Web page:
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Given a set of points on 2D surface $(x_1,y_1),(x_2,y_2),\ldots,(x_n,y_n)$ and a function $f(x)=k+ab^x$, the task is to find values of $k,a$ and $b$ that minimize the following sum:

$$\sum_{i=1}^n (k+ab^{x_i}-y_i)^2.$$

I tried to get derivatives (with respect to $k,a,b$) from this sum and got the system of three equations, but it's impossible for me to express unknowns from it. Also I'm looking for numerical answer.

Does anyone know how to do that? Thanks for the help.

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It would help the readers if you posted the system of equations -- in fact, your problem might even have been errors in computing the system, and posting it would let us see. – Hurkyl Apr 6 '13 at 11:46
Are you in a setting that expects a symbolic answer? Or are you in a setting where a numeric answer is sufficient? While I imagine it should be easy to eliminate $k$ and $a$ (aren't the equations linear in those variables?), just eyeballing the equation makes it look like you'll need a numeric solution for $k$ (Or familiarity with LambertW, I suppose). And even if a symbolic solution is possible, a numeric one might be easier. – Hurkyl Apr 6 '13 at 11:50
Did you try rewrite a equation like $\ln(y_i - k) = \ln a + x \ln b$? You can use simple regression in this case. – Orat Apr 6 '13 at 11:53
I haven't noticed $k$ is also variable... But that transformation may help. – Orat Apr 6 '13 at 11:55
If a numeric answer is fine, my first thought would be to try Newton's algorithm. Or simply use a binary search or plot the function and pick it out visually, depending on which one is easier to implement. – Hurkyl Apr 6 '13 at 12:04

Gauss-Newton algorithm directly deals with this type of problems. Given m data points $(x_i,y_i)$ for regression with a function of n parameters $\vec \beta =(\beta_1,...,\beta_n)$ $$min_{\vec \beta }\ S(\vec \beta)\ where\ S(\vec \beta)=\sum_{i=1}^m r_i(\vec \beta)^2=(y_i-f(\vec \beta,x_i))^2$$ I skip the derivation of algorithm which you can find in every textbook (First use Taylor approximation and then use Newton's method). $$\Delta \vec \beta=\big(J^T\ J\big)^{-1}\ J^T\ \vec r$$ $$\vec \beta=\vec \beta + \alpha\ \Delta \beta$$ where $\alpha$ is damping coefficient and $$J=\begin{pmatrix}\bigg(\frac{\partial f}{\partial \beta_1}\bigg)_{x=x_1}&...&\bigg(\frac{\partial f}{\partial \beta_n}\bigg)_{x=x_1}\\\ ...&...&...\\\ \bigg(\frac{\partial f}{\partial \beta_1}\bigg)_{x=x_m}&...&\bigg(\frac{\partial f}{\partial \beta_n}\bigg)_{x=x_m}\end{pmatrix}\quad \vec r=\begin{pmatrix}y_1-f(\vec \beta,x_1)\\\ ... \\\ y_m-f(\vec \beta,x_m) \end{pmatrix}$$ For your specific case $$\frac{\partial f}{\partial a}=b^{x_i}$$ $$\frac{\partial f}{\partial b}=a\ b^{x_i-1}\ x_i$$ $$\frac{\partial f}{\partial k}=1$$

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Thanks for the answer (+1), but I solved it in a different way (see my answer). – ArtemStorozhuk Apr 6 '13 at 14:22
@ArtemStorozhuk you welcome. Thanks for notification – Occupy Gezi Apr 6 '13 at 14:46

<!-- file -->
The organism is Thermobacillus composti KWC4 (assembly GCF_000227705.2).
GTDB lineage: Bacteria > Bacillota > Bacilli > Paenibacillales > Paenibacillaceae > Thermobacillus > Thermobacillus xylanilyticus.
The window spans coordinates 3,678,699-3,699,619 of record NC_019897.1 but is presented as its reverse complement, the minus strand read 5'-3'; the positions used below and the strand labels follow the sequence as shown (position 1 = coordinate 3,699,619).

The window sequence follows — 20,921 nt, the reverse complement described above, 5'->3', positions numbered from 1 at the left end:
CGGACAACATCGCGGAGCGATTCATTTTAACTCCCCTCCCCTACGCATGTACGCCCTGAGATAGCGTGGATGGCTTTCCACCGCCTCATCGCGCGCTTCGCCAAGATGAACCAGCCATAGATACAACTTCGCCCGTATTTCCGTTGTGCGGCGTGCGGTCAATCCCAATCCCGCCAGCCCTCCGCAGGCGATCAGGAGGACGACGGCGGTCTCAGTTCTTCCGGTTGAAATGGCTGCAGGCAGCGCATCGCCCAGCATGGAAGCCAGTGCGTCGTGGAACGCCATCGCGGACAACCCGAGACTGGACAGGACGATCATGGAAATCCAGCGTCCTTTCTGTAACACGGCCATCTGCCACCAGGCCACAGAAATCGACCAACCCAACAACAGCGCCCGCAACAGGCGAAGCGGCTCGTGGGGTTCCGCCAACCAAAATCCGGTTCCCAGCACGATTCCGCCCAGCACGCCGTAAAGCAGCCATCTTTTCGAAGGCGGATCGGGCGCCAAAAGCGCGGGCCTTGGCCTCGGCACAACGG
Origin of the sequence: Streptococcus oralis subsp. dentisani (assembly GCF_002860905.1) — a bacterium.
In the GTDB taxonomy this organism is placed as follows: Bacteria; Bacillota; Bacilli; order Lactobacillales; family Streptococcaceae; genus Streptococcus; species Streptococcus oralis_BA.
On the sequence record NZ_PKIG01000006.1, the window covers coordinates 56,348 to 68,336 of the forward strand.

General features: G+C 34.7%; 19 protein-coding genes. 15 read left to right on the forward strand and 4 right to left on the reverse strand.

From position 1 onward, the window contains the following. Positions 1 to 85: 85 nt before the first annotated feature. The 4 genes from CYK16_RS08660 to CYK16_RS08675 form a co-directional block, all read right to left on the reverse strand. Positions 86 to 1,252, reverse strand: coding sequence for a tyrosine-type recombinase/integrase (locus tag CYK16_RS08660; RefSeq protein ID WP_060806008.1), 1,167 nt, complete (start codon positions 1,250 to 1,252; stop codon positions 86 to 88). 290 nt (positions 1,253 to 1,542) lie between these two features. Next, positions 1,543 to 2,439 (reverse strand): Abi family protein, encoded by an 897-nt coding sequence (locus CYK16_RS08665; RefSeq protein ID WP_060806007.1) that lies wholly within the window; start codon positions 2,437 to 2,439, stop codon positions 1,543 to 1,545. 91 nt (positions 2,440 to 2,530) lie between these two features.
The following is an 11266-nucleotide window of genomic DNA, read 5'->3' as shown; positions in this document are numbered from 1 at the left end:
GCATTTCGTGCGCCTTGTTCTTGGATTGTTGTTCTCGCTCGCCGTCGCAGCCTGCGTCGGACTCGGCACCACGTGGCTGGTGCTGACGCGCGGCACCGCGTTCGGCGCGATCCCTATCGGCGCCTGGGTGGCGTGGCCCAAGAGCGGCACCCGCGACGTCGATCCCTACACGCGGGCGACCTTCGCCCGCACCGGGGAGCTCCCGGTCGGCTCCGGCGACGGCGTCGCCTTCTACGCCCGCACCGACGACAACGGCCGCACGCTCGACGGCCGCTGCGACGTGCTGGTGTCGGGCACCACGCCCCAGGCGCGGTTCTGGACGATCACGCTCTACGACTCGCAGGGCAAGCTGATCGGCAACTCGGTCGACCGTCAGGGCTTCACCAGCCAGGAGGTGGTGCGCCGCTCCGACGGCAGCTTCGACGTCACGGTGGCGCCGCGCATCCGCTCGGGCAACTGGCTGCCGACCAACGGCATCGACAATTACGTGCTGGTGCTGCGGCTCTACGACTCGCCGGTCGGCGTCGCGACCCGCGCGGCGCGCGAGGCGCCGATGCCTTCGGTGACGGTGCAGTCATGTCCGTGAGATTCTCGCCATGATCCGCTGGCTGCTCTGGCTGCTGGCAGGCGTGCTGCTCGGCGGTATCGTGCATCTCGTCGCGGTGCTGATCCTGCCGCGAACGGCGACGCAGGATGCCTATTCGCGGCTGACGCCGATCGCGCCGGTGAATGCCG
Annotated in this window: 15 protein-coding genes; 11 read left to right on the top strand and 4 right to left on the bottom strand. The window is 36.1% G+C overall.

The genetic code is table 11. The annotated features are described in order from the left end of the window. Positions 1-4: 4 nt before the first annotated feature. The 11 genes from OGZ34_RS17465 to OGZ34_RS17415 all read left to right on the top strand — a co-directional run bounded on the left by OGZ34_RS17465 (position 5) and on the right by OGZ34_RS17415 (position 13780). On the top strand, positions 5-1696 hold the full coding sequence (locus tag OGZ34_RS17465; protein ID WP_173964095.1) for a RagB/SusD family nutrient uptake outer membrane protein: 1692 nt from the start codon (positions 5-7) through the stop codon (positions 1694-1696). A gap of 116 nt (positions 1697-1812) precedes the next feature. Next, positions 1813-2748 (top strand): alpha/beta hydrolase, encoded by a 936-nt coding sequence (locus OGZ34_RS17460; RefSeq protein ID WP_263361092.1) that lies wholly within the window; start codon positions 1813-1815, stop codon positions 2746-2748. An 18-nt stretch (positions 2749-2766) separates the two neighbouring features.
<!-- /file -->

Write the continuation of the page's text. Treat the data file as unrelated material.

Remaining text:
If you don't want to have to think too much, you can chuck your problem into some Gauss-Newton or Levenberg-Marquardt routine and be done with it. If you're willing to do a bit of analytical work, here's a way that might make for a less computationally-intensive solution.

You can ease your problem by recognizing that your model is linear in the parameters $a$ and $k$. In particular, taking partial derivatives of your objective function with respect to those two parameters and equating to zero results in the following set of linear equations:

$$\begin{pmatrix}\sum_j^n b^{2x_j}&\sum_j^n b^{x_j}\\\sum_j^n b^{x_j}&n\end{pmatrix}\begin{pmatrix}a\\k\end{pmatrix}=\begin{pmatrix}\sum_j^n y_j b^{x_j}\\\sum_j^n y_j\end{pmatrix}$$

which is easily solved with Gaussian elimination or Cramer's rule.

Now, taking the partial derivative with respect to the nonlinear parameter $b$ and equating to $0$ gives

$$\sum_j^n \left(x_j b^{x_j}\left(a b^{x_j}+k-y_j\right)\right)=0$$

Substituting the values of $a$ and $k$ obtained from the linear equations now yields a nonlinear equation in the single unknown $b$, which can then be solved with the standard methods like Newton-Raphson or Brent. Of course, you need a good guess for $b$; that's the part of the problem you will need to reckon out for yourself. Once you've obtained a nice value for $b$, you can then substitute it into your explicit expressions for $a$ and $k$.

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Thanks for the answer (+1), but I solved it in a different way (see my answer). – ArtemStorozhuk Apr 6 '13 at 14:22
up vote 0 down vote accepted

I used @Taro hint to solve this task.

I made the following change:

$$\ A=lna\\ B=lnb $$

And rewritten the function: $$\ ln(y_i-k)=A+x_iB $$

After this I've got a system with 2 unknowns $A$ and $B$ ($k$ is parameter):

$$\begin{cases} \sum_{i=1}^n ln(y_i-k)=nA+B\sum_{i=1}^nx_i \\ \sum_{i=1}^n ln(y_i-k)x_i=A\sum_{i=1}^nx_i+B\sum_{i=1}^nx_i^2 \end{cases}$$

As you can see right part of system is static - only left part depends on $k$.

And solved it with binary search (used $k$ as parameter).

Here's a result: enter image description here

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